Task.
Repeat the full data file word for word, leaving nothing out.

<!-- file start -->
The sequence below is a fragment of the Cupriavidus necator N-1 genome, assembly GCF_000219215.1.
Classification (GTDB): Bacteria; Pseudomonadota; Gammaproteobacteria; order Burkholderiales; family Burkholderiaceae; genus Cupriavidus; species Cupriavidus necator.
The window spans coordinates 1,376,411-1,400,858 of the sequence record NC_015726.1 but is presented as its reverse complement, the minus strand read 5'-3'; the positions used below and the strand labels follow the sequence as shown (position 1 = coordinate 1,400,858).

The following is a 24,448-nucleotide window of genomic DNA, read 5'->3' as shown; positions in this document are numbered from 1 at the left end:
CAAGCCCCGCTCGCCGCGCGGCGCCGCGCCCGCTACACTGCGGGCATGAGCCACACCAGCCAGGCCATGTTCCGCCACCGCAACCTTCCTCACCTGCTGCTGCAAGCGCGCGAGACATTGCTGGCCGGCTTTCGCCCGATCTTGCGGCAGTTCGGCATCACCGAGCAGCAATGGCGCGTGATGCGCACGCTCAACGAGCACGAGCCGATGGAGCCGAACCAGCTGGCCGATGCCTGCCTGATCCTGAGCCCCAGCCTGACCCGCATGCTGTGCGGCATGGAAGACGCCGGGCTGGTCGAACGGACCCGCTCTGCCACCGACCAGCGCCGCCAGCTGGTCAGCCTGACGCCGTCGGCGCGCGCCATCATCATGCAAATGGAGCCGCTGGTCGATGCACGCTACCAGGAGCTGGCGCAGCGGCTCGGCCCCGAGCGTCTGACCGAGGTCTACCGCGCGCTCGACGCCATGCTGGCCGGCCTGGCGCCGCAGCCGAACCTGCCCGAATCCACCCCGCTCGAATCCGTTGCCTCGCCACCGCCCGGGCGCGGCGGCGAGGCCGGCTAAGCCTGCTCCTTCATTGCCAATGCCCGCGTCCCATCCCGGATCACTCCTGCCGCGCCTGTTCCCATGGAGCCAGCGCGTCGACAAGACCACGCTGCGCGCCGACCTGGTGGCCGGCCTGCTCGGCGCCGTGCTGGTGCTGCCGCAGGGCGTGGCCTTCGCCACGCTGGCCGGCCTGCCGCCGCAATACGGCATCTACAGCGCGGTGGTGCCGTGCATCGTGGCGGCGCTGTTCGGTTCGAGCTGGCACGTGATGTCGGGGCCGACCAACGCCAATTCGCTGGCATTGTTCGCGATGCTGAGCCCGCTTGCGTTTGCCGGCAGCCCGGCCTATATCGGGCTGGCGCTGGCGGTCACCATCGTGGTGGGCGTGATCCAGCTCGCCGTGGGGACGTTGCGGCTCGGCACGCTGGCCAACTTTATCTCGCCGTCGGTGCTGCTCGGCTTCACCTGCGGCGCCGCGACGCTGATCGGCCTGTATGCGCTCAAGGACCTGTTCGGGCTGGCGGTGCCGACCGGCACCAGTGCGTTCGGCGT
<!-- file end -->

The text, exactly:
The sequence below is a fragment of the Cupriavidus necator N-1 genome, assembly GCF_000219215.1.
Classification (GTDB): Bacteria; Pseudomonadota; Gammaproteobacteria; order Burkholderiales; family Burkholderiaceae; genus Cupriavidus; species Cupriavidus necator.
The window spans coordinates 1,376,411-1,400,858 of the sequence record NC_015726.1 but is presented as its reverse complement, the minus strand read 5'-3'; the positions used below and the strand labels follow the sequence as shown (position 1 = coordinate 1,400,858).

The following is a 24,448-nucleotide window of genomic DNA, read 5'->3' as shown; positions in this document are numbered from 1 at the left end:
CAAGCCCCGCTCGCCGCGCGGCGCCGCGCCCGCTACACTGCGGGCATGAGCCACACCAGCCAGGCCATGTTCCGCCACCGCAACCTTCCTCACCTGCTGCTGCAAGCGCGCGAGACATTGCTGGCCGGCTTTCGCCCGATCTTGCGGCAGTTCGGCATCACCGAGCAGCAATGGCGCGTGATGCGCACGCTCAACGAGCACGAGCCGATGGAGCCGAACCAGCTGGCCGATGCCTGCCTGATCCTGAGCCCCAGCCTGACCCGCATGCTGTGCGGCATGGAAGACGCCGGGCTGGTCGAACGGACCCGCTCTGCCACCGACCAGCGCCGCCAGCTGGTCAGCCTGACGCCGTCGGCGCGCGCCATCATCATGCAAATGGAGCCGCTGGTCGATGCACGCTACCAGGAGCTGGCGCAGCGGCTCGGCCCCGAGCGTCTGACCGAGGTCTACCGCGCGCTCGACGCCATGCTGGCCGGCCTGGCGCCGCAGCCGAACCTGCCCGAATCCACCCCGCTCGAATCCGTTGCCTCGCCACCGCCCGGGCGCGGCGGCGAGGCCGGCTAAGCCTGCTCCTTCATTGCCAATGCCCGCGTCCCATCCCGGATCACTCCTGCCGCGCCTGTTCCCATGGAGCCAGCGCGTCGACAAGACCACGCTGCGCGCCGACCTGGTGGCCGGCCTGCTCGGCGCCGTGCTGGTGCTGCCGCAGGGCGTGGCCTTCGCCACGCTGGCCGGCCTGCCGCCGCAATACGGCATCTACAGCGCGGTGGTGCCGTGCATCGTGGCGGCGCTGTTCGGTTCGAGCTGGCACGTGATGTCGGGGCCGACCAACGCCAATTCGCTGGCATTGTTCGCGATGCTGAGCCCGCTTGCGTTTGCCGGCAGCCCGGCCTATATCGGGCTGGCGCTGGCGGTCACCATCGTGGTGGGCGTGATCCAGCTCGCCGTGGGGACGTTGCGGCTCGGCACGCTGGCCAACTTTATCTCGCCGTCGGTGCTGCTCGGCTTCACCTGCGGCGCCGCGACGCTGATCGGCCTGTATGCGCTCAAGGACCTGTTCGGGCTGGCGGTGCCGACCGGCACCAGTGCGTTCGGCGT